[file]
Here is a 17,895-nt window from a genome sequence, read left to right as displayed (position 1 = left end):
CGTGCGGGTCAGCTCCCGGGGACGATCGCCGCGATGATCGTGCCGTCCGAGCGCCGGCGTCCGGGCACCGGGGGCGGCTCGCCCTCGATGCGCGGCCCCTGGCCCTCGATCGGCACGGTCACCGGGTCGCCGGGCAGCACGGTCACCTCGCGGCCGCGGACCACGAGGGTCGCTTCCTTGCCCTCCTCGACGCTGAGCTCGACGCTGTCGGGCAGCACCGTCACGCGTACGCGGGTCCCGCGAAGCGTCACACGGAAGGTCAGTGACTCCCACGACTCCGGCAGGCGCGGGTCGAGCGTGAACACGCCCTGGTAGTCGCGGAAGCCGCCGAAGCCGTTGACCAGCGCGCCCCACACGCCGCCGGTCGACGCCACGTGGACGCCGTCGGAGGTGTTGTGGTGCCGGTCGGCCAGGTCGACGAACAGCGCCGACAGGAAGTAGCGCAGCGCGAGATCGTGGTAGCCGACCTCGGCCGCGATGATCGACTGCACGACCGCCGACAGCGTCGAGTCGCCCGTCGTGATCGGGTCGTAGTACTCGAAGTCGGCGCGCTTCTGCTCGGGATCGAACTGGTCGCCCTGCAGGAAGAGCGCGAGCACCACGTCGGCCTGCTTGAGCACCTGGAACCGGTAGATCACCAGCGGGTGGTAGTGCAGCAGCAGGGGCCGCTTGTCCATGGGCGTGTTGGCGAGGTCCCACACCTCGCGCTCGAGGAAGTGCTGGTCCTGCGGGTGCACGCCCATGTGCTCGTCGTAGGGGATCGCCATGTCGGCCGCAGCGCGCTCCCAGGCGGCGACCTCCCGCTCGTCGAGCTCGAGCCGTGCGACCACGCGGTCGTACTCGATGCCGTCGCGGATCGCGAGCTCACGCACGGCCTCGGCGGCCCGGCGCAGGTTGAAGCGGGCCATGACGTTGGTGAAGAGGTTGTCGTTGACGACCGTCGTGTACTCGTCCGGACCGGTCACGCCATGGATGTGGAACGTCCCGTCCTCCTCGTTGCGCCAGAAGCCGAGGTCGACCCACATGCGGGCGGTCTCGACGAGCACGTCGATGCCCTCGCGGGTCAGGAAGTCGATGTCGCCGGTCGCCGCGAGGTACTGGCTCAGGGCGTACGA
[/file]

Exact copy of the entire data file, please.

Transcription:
Here is a 17,895-nt window from a genome sequence, read left to right as displayed (position 1 = left end):
CGTGCGGGTCAGCTCCCGGGGACGATCGCCGCGATGATCGTGCCGTCCGAGCGCCGGCGTCCGGGCACCGGGGGCGGCTCGCCCTCGATGCGCGGCCCCTGGCCCTCGATCGGCACGGTCACCGGGTCGCCGGGCAGCACGGTCACCTCGCGGCCGCGGACCACGAGGGTCGCTTCCTTGCCCTCCTCGACGCTGAGCTCGACGCTGTCGGGCAGCACCGTCACGCGTACGCGGGTCCCGCGAAGCGTCACACGGAAGGTCAGTGACTCCCACGACTCCGGCAGGCGCGGGTCGAGCGTGAACACGCCCTGGTAGTCGCGGAAGCCGCCGAAGCCGTTGACCAGCGCGCCCCACACGCCGCCGGTCGACGCCACGTGGACGCCGTCGGAGGTGTTGTGGTGCCGGTCGGCCAGGTCGACGAACAGCGCCGACAGGAAGTAGCGCAGCGCGAGATCGTGGTAGCCGACCTCGGCCGCGATGATCGACTGCACGACCGCCGACAGCGTCGAGTCGCCCGTCGTGATCGGGTCGTAGTACTCGAAGTCGGCGCGCTTCTGCTCGGGATCGAACTGGTCGCCCTGCAGGAAGAGCGCGAGCACCACGTCGGCCTGCTTGAGCACCTGGAACCGGTAGATCACCAGCGGGTGGTAGTGCAGCAGCAGGGGCCGCTTGTCCATGGGCGTGTTGGCGAGGTCCCACACCTCGCGCTCGAGGAAGTGCTGGTCCTGCGGGTGCACGCCCATGTGCTCGTCGTAGGGGATCGCCATGTCGGCCGCAGCGCGCTCCCAGGCGGCGACCTCCCGCTCGTCGAGCTCGAGCCGTGCGACCACGCGGTCGTACTCGATGCCGTCGCGGATCGCGAGCTCACGCACGGCCTCGGCGGCCCGGCGCAGGTTGAAGCGGGCCATGACGTTGGTGAAGAGGTTGTCGTTGACGACCGTCGTGTACTCGTCCGGACCGGTCACGCCATGGATGTGGAACGTCCCGTCCTCCTCGTTGCGCCAGAAGCCGAGGTCGACCCACATGCGGGCGGTCTCGACGAGCACGTCGATGCCCTCGCGGGTCAGGAAGTCGATGTCGCCGGTCGCCGCGAGGTACTGGCTCAGGGCGTACGA